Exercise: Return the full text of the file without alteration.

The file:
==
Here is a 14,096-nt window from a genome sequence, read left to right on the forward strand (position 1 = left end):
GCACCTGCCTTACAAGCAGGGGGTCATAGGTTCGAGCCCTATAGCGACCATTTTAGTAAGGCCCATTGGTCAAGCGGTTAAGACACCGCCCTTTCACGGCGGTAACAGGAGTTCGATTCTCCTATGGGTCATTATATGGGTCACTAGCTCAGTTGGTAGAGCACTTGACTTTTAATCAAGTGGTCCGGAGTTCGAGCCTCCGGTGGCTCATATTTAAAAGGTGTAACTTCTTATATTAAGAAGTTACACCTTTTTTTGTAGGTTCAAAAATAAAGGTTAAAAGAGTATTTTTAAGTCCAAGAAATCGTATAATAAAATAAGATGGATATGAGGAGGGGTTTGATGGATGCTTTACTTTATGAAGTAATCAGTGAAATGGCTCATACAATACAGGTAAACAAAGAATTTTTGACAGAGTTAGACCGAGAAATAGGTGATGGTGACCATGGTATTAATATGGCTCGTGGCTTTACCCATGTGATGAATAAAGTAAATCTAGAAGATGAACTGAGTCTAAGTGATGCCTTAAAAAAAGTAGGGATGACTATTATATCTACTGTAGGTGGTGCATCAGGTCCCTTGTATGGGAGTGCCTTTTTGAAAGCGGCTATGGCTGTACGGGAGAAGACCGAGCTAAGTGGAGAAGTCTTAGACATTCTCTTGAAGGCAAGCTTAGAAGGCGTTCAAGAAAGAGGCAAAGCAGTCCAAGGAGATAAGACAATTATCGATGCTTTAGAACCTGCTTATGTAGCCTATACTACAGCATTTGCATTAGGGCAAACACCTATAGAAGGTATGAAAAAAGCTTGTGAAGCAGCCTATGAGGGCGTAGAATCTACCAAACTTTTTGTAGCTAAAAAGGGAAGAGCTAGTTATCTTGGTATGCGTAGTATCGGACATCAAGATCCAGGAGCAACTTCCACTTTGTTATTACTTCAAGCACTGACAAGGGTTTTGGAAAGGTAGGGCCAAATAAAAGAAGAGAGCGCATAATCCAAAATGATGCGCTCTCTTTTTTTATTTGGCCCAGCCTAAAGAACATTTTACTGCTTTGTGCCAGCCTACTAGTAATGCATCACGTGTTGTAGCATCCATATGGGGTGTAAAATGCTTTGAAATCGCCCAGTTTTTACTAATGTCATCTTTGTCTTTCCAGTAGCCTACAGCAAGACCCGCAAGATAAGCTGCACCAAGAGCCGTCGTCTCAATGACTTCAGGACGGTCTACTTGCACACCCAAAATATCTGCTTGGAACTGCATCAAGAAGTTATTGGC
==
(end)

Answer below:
Here is a 14,096-nt window from a genome sequence, read left to right on the forward strand (position 1 = left end):
GCACCTGCCTTACAAGCAGGGGGTCATAGGTTCGAGCCCTATAGCGACCATTTTAGTAAGGCCCATTGGTCAAGCGGTTAAGACACCGCCCTTTCACGGCGGTAACAGGAGTTCGATTCTCCTATGGGTCATTATATGGGTCACTAGCTCAGTTGGTAGAGCACTTGACTTTTAATCAAGTGGTCCGGAGTTCGAGCCTCCGGTGGCTCATATTTAAAAGGTGTAACTTCTTATATTAAGAAGTTACACCTTTTTTTGTAGGTTCAAAAATAAAGGTTAAAAGAGTATTTTTAAGTCCAAGAAATCGTATAATAAAATAAGATGGATATGAGGAGGGGTTTGATGGATGCTTTACTTTATGAAGTAATCAGTGAAATGGCTCATACAATACAGGTAAACAAAGAATTTTTGACAGAGTTAGACCGAGAAATAGGTGATGGTGACCATGGTATTAATATGGCTCGTGGCTTTACCCATGTGATGAATAAAGTAAATCTAGAAGATGAACTGAGTCTAAGTGATGCCTTAAAAAAAGTAGGGATGACTATTATATCTACTGTAGGTGGTGCATCAGGTCCCTTGTATGGGAGTGCCTTTTTGAAAGCGGCTATGGCTGTACGGGAGAAGACCGAGCTAAGTGGAGAAGTCTTAGACATTCTCTTGAAGGCAAGCTTAGAAGGCGTTCAAGAAAGAGGCAAAGCAGTCCAAGGAGATAAGACAATTATCGATGCTTTAGAACCTGCTTATGTAGCCTATACTACAGCATTTGCATTAGGGCAAACACCTATAGAAGGTATGAAAAAAGCTTGTGAAGCAGCCTATGAGGGCGTAGAATCTACCAAACTTTTTGTAGCTAAAAAGGGAAGAGCTAGTTATCTTGGTATGCGTAGTATCGGACATCAAGATCCAGGAGCAACTTCCACTTTGTTATTACTTCAAGCACTGACAAGGGTTTTGGAAAGGTAGGGCCAAATAAAAGAAGAGAGCGCATAATCCAAAATGATGCGCTCTCTTTTTTTATTTGGCCCAGCCTAAAGAACATTTTACTGCTTTGTGCCAGCCTACTAGTAATGCATCACGTGTTGTAGCATCCATATGGGGTGTAAAATGCTTTGAAATCGCCCAGTTTTTACTAATGTCATCTTTGTCTTTCCAGTAGCCTACAGCAAGACCCGCAAGATAAGCTGCACCAAGAGCCGTCGTCTCAATGACTTCAGGACGGTCTACTTGCACACCCAAAATATCTGCTTGGAACTGCATCAAGAAGTTATTGGC